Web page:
(This article belongs to the Special Issue Special Editors Issue)
Open AccessArticle Hamlet’s Religions
Religions 2011, 2(3), 427-448; doi:10.3390/rel2030427
Received: 6 June 2011 / Revised: 8 August 2011 / Accepted: 16 August 2011 / Published: 6 September 2011
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Abstract
Pastoral challenges prompted pietists among Elizabethan Catholics and Calvinists to commend what historians now call an inward turn whereby the faithful, in a sense, become their own confessors. This article suggests that spiritual exercises or soliloquies Shakespeare scripted for his Hamlet (and, less
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Pastoral challenges prompted pietists among Elizabethan Catholics and Calvinists to commend what historians now call an inward turn whereby the faithful, in a sense, become their own confessors. This article suggests that spiritual exercises or soliloquies Shakespeare scripted for his Hamlet (and, less so, for Angelo in Measure for Measure) compare favorably with the devotional literature that underscored the importance of self-analysis, intra-psychic conflict, and contrition. The argument here is not that the playwright’s piety resembled his Hamlet’s but that the latter reflected efforts to structure desire in the religions of the time struggling for survival and recognition. References to passages in Shakespeare plays (act, scene) appear parenthetically in the text. Unless otherwise indicated in the bibliography appended to this article, all early printed material is accessible at the Early English Books database, http://eebo.chadwyck.com/home, verified June 1, 2011. Full article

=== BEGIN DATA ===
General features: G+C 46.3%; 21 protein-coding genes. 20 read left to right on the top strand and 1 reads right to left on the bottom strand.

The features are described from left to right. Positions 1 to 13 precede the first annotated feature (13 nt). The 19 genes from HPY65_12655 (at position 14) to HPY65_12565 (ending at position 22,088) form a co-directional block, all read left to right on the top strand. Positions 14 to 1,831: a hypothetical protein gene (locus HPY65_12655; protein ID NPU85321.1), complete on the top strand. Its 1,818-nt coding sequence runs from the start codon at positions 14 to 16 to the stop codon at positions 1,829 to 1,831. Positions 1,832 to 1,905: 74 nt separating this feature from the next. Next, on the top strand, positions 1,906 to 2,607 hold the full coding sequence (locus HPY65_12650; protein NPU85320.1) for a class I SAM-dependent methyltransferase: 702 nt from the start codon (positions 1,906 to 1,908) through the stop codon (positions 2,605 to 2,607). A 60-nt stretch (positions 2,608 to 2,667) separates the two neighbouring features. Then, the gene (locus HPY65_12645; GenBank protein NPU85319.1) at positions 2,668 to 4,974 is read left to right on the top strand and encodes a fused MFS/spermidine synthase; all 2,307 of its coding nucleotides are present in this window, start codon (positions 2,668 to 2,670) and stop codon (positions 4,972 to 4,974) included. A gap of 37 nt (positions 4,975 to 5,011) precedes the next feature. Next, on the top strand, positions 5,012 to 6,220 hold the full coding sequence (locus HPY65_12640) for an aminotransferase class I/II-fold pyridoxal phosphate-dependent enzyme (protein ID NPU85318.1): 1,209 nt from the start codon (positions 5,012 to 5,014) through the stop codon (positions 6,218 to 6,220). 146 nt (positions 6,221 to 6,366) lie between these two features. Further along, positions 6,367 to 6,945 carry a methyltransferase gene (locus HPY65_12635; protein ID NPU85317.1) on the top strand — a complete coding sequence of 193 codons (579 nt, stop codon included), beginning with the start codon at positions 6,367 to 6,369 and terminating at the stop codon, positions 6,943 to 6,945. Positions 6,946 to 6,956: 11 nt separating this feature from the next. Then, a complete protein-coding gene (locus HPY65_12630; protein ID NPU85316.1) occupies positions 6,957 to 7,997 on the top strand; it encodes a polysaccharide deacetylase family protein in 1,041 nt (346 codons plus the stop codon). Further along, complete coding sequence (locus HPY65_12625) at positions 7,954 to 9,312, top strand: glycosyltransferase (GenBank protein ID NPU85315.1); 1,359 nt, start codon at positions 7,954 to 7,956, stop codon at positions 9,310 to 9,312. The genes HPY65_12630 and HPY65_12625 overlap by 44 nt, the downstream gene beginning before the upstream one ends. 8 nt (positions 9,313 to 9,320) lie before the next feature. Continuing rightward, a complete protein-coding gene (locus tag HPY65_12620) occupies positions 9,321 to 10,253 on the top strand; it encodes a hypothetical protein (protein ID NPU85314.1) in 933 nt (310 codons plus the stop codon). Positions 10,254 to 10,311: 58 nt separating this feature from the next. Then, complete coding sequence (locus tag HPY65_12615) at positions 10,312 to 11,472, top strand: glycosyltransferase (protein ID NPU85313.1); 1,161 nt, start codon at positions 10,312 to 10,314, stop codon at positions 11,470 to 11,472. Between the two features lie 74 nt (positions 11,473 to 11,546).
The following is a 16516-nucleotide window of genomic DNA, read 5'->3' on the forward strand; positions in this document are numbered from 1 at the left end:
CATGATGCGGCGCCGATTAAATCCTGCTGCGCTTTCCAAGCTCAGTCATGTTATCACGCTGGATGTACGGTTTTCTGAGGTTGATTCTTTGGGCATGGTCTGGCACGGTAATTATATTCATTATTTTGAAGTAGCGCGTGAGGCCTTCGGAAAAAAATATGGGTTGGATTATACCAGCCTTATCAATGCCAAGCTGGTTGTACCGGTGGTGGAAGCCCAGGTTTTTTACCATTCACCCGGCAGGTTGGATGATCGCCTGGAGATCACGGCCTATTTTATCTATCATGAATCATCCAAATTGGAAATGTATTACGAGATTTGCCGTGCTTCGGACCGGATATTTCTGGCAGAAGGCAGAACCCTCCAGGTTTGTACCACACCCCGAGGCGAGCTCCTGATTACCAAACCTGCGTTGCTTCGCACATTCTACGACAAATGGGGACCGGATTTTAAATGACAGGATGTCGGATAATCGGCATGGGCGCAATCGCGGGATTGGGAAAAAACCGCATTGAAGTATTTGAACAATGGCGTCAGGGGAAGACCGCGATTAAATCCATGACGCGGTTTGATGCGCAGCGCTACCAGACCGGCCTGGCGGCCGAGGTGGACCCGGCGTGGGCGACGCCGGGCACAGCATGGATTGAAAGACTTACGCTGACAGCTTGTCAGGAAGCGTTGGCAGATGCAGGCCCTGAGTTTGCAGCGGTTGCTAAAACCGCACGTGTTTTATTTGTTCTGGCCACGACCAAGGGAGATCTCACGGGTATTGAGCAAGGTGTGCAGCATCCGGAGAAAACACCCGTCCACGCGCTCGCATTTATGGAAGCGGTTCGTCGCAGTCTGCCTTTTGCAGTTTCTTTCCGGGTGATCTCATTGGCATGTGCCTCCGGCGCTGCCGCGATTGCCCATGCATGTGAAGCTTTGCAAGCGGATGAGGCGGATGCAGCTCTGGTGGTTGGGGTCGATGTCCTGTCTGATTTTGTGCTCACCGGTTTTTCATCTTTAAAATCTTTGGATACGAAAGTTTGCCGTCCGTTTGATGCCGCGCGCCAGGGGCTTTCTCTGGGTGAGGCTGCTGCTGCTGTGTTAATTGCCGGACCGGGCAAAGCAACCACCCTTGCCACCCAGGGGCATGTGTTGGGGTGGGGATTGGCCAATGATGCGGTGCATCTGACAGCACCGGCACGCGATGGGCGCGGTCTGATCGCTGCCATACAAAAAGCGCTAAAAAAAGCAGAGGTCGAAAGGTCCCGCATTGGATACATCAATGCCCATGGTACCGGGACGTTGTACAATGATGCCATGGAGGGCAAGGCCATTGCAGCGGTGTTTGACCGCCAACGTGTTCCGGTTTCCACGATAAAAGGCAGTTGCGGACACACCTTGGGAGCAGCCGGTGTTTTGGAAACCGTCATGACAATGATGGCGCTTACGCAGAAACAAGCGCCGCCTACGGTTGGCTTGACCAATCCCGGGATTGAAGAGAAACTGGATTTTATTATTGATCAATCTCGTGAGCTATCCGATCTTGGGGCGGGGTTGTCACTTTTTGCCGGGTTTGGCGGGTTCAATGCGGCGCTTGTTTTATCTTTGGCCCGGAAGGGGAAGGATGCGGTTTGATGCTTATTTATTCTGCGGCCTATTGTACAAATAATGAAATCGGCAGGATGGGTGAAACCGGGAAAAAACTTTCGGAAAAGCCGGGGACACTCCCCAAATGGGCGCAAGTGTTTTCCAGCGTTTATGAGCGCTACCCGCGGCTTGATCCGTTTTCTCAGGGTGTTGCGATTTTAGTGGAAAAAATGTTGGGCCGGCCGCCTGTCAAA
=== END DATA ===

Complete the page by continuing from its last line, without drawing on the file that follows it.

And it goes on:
(This article belongs to the Special Issue Special Editors Issue)
Open AccessArticle A Political End to a Pioneering Career: Marianne Beth and the Psychology of Religion
Religions 2011, 2(3), 247-263; doi:10.3390/rel2030247
Received: 3 June 2011 / Revised: 23 June 2011 / Accepted: 5 July 2011 / Published: 6 July 2011
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Abstract
Although forgotten in both Religionswissenschaft (the Science of Religion) and psychology, Marianne Beth (1880-1984), initially trained as a lawyer and already in 1928 called a “leading European woman”, must be considered as one of the female pioneers of these fields. She has been